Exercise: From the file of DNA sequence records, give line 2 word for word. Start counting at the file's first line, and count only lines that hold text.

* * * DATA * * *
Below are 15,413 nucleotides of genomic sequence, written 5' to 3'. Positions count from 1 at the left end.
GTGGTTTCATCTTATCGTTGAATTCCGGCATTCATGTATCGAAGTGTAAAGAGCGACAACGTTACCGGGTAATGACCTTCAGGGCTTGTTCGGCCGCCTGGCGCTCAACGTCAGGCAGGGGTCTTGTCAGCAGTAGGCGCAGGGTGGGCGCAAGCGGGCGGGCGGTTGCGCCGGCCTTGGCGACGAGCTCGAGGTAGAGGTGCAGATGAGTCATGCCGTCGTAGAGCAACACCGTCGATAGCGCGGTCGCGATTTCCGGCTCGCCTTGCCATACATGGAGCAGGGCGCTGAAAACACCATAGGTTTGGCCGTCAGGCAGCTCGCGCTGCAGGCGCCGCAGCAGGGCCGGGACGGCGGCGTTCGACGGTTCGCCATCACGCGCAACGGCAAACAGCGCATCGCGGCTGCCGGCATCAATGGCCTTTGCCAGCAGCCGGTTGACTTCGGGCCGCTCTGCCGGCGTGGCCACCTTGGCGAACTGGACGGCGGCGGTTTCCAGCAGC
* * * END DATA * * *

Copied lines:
GTGGTTTCATCTTATCGTTGAATTCCGGCATTCATGTATCGAAGTGTAAAGAGCGACAACGTTACCGGGTAATGACCTTCAGGGCTTGTTCGGCCGCCTGGCGCTCAACGTCAGGCAGGGGTCTTGTCAGCAGTAGGCGCAGGGTGGGCGCAAGCGGGCGGGCGGTTGCGCCGGCCTTGGCGACGAGCTCGAGGTAGAGGTGCAGATGAGTCATGCCGTCGTAGAGCAACACCGTCGATAGCGCGGTCGCGATTTCCGGCTCGCCTTGCCATACATGGAGCAGGGCGCTGAAAACACCATAGGTTTGGCCGTCAGGCAGCTCGCGCTGCAGGCGCCGCAGCAGGGCCGGGACGGCGGCGTTCGACGGTTCGCCATCACGCGCAACGGCAAACAGCGCATCGCGGCTGCCGGCATCAATGGCCTTTGCCAGCAGCCGGTTGACTTCGGGCCGCTCTGCCGGCGTGGCCACCTTGGCGAACTGGACGGCGGCGGTTTCCAGCAGC